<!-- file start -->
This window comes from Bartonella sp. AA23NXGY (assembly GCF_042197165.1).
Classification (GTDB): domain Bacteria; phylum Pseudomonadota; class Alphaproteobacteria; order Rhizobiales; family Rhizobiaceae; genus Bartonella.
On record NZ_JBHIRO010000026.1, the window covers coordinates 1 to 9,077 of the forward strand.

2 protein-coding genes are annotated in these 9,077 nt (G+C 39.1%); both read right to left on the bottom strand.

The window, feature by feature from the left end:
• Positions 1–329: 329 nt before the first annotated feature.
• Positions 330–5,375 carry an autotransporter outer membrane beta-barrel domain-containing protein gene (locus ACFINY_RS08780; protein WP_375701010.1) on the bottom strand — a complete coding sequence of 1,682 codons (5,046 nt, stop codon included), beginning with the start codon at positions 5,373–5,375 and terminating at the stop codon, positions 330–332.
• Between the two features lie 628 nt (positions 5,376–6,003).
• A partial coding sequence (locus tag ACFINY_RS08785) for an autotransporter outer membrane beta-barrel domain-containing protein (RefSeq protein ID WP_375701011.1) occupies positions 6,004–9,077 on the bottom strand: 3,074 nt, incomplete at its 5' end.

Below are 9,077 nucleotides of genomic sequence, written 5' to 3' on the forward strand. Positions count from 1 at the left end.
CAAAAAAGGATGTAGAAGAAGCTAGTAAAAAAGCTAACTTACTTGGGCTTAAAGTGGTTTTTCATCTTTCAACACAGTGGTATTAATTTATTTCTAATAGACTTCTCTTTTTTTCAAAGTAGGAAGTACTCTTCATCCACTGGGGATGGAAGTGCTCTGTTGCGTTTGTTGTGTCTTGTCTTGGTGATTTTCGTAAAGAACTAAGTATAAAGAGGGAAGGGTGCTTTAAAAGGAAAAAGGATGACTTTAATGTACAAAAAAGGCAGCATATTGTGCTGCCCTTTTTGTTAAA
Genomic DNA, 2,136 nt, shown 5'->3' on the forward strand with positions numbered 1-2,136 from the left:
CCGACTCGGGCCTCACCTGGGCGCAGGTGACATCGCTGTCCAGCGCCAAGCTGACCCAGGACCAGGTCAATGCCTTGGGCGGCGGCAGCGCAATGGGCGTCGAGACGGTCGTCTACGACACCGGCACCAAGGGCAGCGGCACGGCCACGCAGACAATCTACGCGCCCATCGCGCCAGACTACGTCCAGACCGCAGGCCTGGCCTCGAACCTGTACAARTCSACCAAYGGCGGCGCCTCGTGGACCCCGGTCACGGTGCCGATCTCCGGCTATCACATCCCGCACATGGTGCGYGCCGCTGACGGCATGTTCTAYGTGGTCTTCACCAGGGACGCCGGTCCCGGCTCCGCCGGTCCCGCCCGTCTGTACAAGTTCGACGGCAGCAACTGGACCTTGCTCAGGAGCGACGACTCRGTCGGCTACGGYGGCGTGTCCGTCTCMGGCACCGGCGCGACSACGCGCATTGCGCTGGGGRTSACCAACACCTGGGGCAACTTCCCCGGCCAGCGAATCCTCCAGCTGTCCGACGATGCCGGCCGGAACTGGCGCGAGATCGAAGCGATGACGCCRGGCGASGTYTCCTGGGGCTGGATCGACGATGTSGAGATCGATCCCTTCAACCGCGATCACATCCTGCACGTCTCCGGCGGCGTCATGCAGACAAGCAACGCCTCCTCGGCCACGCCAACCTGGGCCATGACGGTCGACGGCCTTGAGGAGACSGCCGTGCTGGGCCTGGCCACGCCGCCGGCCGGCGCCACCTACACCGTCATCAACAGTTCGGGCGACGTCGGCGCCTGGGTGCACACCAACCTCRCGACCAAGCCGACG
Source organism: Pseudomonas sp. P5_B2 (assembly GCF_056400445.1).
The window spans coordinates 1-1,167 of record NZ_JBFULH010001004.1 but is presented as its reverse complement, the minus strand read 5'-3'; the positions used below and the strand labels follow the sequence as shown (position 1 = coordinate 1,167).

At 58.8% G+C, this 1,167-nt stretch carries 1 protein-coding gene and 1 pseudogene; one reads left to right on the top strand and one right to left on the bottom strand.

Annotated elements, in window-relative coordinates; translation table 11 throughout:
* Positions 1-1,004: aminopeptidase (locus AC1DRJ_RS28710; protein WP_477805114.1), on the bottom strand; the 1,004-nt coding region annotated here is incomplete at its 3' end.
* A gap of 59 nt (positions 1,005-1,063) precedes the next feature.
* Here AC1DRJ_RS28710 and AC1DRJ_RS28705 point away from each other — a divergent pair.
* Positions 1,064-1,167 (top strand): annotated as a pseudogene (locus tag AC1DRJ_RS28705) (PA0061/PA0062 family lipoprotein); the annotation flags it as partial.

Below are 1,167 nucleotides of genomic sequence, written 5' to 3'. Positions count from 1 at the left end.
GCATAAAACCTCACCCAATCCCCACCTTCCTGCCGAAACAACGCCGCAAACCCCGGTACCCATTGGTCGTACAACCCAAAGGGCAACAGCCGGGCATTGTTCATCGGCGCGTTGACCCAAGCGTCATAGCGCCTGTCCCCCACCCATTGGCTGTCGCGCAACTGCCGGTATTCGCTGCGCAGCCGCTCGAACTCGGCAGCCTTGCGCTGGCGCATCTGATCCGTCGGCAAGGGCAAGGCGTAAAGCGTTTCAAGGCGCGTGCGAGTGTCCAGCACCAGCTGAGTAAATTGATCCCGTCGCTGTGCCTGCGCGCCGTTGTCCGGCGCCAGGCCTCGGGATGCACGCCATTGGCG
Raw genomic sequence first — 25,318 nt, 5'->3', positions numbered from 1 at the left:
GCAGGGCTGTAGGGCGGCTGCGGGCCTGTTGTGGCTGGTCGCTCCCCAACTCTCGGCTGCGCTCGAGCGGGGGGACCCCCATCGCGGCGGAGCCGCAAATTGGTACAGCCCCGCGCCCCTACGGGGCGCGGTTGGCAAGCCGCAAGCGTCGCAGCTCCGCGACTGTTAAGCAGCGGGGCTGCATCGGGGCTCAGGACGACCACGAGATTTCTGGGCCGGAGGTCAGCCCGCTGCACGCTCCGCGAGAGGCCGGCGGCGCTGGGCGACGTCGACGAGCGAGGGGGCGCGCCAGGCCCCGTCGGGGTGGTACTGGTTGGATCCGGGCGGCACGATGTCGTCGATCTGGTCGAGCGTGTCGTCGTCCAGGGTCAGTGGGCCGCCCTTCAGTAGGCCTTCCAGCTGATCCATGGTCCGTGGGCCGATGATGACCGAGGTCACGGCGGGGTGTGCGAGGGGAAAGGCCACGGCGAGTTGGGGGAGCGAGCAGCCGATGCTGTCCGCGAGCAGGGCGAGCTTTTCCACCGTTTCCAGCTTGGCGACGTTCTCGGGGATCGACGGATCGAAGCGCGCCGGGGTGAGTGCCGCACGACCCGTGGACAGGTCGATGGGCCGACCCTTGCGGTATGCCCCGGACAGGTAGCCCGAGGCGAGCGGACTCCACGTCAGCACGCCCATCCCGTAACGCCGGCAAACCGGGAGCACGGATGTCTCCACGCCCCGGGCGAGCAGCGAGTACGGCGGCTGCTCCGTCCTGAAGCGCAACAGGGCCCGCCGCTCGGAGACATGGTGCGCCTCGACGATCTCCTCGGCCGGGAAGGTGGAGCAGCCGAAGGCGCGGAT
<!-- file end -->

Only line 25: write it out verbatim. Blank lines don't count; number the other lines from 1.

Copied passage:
GCAGGGCTGTAGGGCGGCTGCGGGCCTGTTGTGGCTGGTCGCTCCCCAACTCTCGGCTGCGCTCGAGCGGGGGGACCCCCATCGCGGCGGAGCCGCAAATTGGTACAGCCCCGCGCCCCTACGGGGCGCGGTTGGCAAGCCGCAAGCGTCGCAGCTCCGCGACTGTTAAGCAGCGGGGCTGCATCGGGGCTCAGGACGACCACGAGATTTCTGGGCCGGAGGTCAGCCCGCTGCACGCTCCGCGAGAGGCCGGCGGCGCTGGGCGACGTCGACGAGCGAGGGGGCGCGCCAGGCCCCGTCGGGGTGGTACTGGTTGGATCCGGGCGGCACGATGTCGTCGATCTGGTCGAGCGTGTCGTCGTCCAGGGTCAGTGGGCCGCCCTTCAGTAGGCCTTCCAGCTGATCCATGGTCCGTGGGCCGATGATGACCGAGGTCACGGCGGGGTGTGCGAGGGGAAAGGCCACGGCGAGTTGGGGGAGCGAGCAGCCGATGCTGTCCGCGAGCAGGGCGAGCTTTTCCACCGTTTCCAGCTTGGCGACGTTCTCGGGGATCGACGGATCGAAGCGCGCCGGGGTGAGTGCCGCACGACCCGTGGACAGGTCGATGGGCCGACCCTTGCGGTATGCCCCGGACAGGTAGCCCGAGGCGAGCGGACTCCACGTCAGCACGCCCATCCCGTAACGCCGGCAAACCGGGAGCACGGATGTCTCCACGCCCCGGGCGAGCAGCGAGTACGGCGGCTGCTCCGTCCTGAAGCGCAACAGGGCCCGCCGCTCGGAGACATGGTGCGCCTCGACGATCTCCTCGGCCGGGAAGGTGGAGCAGCCGAAGGCGCGGAT